Consideration of aspects or ways of knowing things
This subject and the following one are given in some detail in Pandit H. L. Jhaveri’s “First Principles of the Jain Philosophy”, Luzac & Co., 1910, 1s. 4d. or Jaina Publishing House, ARRAH.
In the analysis of an object or idea, consideration is given to the aspects, and in considering one of the innumerable qualities of a thing the rest must not be denied. There are two classes of aspects namely, the aspects of a thing regarded as permanent and the aspects of a thing regarded as perishable. For instance, this book, regarded as a book, is perishable, it has come into and will go out of existence; but looked upon as atoms of matter it is permanent, neither having come into existence nor being capable of going out of existence. From one point of view (the dravyarthika naya) the universe is without beginning and without end; from the other point of view (the prayayarthika naya) we have creation and destruction at every moment. These two aspects are found in analysis. After analysis comes the synthesis mentioned above and this introduces the next subject, modes of expression (syadvada), or the doctrine of the inexpugnability of the inextricable combined properties and relations of things.
MODES OF EXPRESSION
Synthesis is the putting together of aspects in thought to realize that the truth consists in the irresolvable combination of all the possible aspects; and to speak the truth correctly all the seven modes of expression must be accepted. The subject is now how we should express ourselves when we make a statement about a thing. It is an important subject and the doctrine is found only in the Jain Philosophy. It is the doctrine of the non-isolation of the parts, elements, properties, or aspects of things; it is the method of knowing or speaking of a thing synthetically.
There are seven modes of expressing the is-ness or is-not-ness of a thing; and these modes are all interrelated, and each pre-supposes the others, each implies the others. In accepting all these seven modes and so speaking correctly we do not mislead the person spoken to. These modes are set out in detail in the book just mentioned “First Principles of the Jain Philosophy”, but it may be said here that to speak correctly under this doctrine the statement is commenced with an adverb (syat) to indicate that there are six other implied ways of speaking about the subject. For instance, the negative statement (that we are not dust, for example) is tacit when making a positive statement (that we are immortal souls, for example). And in addition to this one kind there are five more kinds of tacit expressions implied by the one positive statement. The innumerable qualities of a thing cannot all be predicated in one statement, but they are all implied by any statement which predicates one of the qualities of a thing.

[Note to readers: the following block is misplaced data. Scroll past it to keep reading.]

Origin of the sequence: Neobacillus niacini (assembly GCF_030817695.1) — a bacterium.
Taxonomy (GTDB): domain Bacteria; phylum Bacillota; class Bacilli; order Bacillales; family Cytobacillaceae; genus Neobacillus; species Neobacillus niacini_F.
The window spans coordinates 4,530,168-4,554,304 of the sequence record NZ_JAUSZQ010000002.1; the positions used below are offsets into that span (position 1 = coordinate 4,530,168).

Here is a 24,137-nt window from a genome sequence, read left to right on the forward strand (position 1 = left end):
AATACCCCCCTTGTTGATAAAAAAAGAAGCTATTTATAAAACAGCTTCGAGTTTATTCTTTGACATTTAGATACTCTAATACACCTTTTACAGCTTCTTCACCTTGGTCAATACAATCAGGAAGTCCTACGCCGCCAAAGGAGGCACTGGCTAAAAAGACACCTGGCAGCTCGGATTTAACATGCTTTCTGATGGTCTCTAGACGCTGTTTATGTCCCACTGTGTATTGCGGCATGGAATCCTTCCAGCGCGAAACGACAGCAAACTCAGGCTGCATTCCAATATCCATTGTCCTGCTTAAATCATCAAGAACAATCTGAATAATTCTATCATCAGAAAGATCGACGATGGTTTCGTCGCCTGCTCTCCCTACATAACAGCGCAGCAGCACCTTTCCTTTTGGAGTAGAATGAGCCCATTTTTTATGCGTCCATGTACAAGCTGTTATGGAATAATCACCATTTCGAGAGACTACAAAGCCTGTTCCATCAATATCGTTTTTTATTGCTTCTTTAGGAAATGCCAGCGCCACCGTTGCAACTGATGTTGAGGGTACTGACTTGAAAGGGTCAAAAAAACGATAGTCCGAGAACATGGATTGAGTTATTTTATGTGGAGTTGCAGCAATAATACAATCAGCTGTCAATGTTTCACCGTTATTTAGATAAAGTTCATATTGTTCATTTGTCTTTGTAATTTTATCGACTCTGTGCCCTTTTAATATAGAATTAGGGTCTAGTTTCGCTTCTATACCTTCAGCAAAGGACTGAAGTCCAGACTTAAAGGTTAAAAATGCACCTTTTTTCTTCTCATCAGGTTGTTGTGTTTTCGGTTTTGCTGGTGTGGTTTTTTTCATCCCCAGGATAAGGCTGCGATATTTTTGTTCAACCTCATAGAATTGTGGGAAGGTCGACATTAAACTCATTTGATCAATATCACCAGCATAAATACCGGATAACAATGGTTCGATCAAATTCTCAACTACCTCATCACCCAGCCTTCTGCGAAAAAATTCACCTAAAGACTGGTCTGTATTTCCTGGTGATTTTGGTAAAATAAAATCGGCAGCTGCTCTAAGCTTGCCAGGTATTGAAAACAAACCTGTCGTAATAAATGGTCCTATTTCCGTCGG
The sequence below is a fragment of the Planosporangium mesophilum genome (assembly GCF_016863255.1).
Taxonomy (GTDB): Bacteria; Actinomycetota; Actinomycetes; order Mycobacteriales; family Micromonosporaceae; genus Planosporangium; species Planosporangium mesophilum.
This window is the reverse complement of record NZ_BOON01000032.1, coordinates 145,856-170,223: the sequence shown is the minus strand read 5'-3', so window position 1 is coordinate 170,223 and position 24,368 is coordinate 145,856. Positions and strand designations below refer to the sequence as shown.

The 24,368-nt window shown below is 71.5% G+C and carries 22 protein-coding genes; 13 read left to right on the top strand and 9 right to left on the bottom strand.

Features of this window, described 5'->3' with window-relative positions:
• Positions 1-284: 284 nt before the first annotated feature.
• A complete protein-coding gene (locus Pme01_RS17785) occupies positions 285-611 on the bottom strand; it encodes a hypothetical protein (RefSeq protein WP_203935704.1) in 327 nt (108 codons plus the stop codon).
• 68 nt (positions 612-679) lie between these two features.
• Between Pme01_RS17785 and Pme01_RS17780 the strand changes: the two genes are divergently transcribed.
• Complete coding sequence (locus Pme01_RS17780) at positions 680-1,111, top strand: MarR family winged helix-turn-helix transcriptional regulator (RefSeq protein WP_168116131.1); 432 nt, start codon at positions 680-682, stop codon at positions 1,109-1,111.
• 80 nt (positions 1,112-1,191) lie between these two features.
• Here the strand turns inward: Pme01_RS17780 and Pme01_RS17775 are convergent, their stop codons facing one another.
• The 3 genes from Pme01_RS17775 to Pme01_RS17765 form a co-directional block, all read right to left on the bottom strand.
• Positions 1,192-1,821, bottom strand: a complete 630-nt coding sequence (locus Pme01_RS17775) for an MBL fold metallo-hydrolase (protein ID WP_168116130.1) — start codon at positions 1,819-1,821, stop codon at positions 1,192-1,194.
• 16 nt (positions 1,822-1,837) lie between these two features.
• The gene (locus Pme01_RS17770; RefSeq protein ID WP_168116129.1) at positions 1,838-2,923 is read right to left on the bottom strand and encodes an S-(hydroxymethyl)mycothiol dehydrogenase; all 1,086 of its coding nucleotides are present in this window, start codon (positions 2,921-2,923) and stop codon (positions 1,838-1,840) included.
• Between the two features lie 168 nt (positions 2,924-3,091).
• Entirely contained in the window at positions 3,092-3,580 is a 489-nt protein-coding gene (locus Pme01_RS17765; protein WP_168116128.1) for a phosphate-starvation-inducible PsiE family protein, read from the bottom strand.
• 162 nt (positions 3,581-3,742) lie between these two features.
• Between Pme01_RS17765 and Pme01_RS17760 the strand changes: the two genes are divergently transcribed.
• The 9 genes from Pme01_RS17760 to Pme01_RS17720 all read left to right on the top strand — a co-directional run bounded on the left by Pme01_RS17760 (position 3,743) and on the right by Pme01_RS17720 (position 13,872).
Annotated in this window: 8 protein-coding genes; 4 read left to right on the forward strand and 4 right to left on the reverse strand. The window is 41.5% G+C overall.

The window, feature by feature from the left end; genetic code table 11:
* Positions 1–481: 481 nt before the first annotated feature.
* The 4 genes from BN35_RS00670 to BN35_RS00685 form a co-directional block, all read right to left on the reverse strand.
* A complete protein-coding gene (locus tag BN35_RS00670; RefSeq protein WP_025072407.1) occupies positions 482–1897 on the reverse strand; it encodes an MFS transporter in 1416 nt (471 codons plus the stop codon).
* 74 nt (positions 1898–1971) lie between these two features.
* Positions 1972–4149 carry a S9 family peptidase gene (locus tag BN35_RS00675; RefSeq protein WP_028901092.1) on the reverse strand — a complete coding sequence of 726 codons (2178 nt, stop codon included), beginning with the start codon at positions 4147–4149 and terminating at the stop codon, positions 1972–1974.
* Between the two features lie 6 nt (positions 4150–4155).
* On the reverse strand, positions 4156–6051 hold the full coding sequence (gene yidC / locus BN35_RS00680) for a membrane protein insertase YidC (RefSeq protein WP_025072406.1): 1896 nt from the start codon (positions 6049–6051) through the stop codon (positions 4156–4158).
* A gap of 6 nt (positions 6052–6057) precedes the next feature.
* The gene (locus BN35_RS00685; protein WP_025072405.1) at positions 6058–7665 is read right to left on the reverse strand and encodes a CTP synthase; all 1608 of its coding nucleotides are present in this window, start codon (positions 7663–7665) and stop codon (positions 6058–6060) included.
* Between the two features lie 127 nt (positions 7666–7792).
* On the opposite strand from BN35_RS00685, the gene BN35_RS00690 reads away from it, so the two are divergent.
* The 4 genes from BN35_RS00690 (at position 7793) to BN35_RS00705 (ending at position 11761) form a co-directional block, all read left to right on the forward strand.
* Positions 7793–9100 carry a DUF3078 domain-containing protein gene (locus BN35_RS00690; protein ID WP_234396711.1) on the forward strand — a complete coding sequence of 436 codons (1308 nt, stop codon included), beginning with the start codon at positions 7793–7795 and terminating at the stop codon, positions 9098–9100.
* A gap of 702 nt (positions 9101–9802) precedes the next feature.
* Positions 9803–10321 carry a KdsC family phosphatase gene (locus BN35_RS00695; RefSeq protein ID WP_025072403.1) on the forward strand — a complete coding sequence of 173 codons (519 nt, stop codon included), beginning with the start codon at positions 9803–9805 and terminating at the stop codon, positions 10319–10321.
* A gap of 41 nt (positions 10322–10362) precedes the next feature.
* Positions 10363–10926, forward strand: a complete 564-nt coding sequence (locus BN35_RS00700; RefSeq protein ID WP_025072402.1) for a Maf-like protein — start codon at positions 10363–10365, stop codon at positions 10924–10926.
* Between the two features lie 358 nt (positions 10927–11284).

To repeat the words of Mr. V. R. Gandhi, when the struggle for existence is followed by its enjoyment, man may begin to engage himself in reflection. Reflection is the moving spirit of philosophy. Early philosophical reflection engages itself with searching for the origin of the world; and it attempts to formulate the law of causation. After a certain amount of analytical thought, many stop by postulating some one being, or some one homogeneous substance and call it the cause or origin of the world. In these early attempts at philosophy, then we see two attitudes towards reality. The first attitude is seen to be assumption that the world had an origin; the second attitude towards reality is seen to be the assumption that the one being or primal substance had no origin; for these early philosophies give no cause or origin for this one being or for this primal substance.
By further philosophical reflection it is seen that both these attitudes may rightly to taken towards reality, but in a different sense. Mature philosophy does not apply one attitude to the present world only, and the other attitude only to a substance or to a being postulated as the original or first cause; but it recognizes that both attitudes can always be taken towards anything real; that any reality past, present, or future, can be looked upon these two way. This has already been mentioned under Aspects of Substance.
Everything that there is, was, or ever will be, has been classified as either a loving being or an inanimate thing; and has been defined as that in which there is origination, destruction, and permanence. So in regarding space, time, ether matter, and every individual souls as permanent, the Jain Philosophy takes this attitude towards all, and not merely towards one living being, or one primal substance.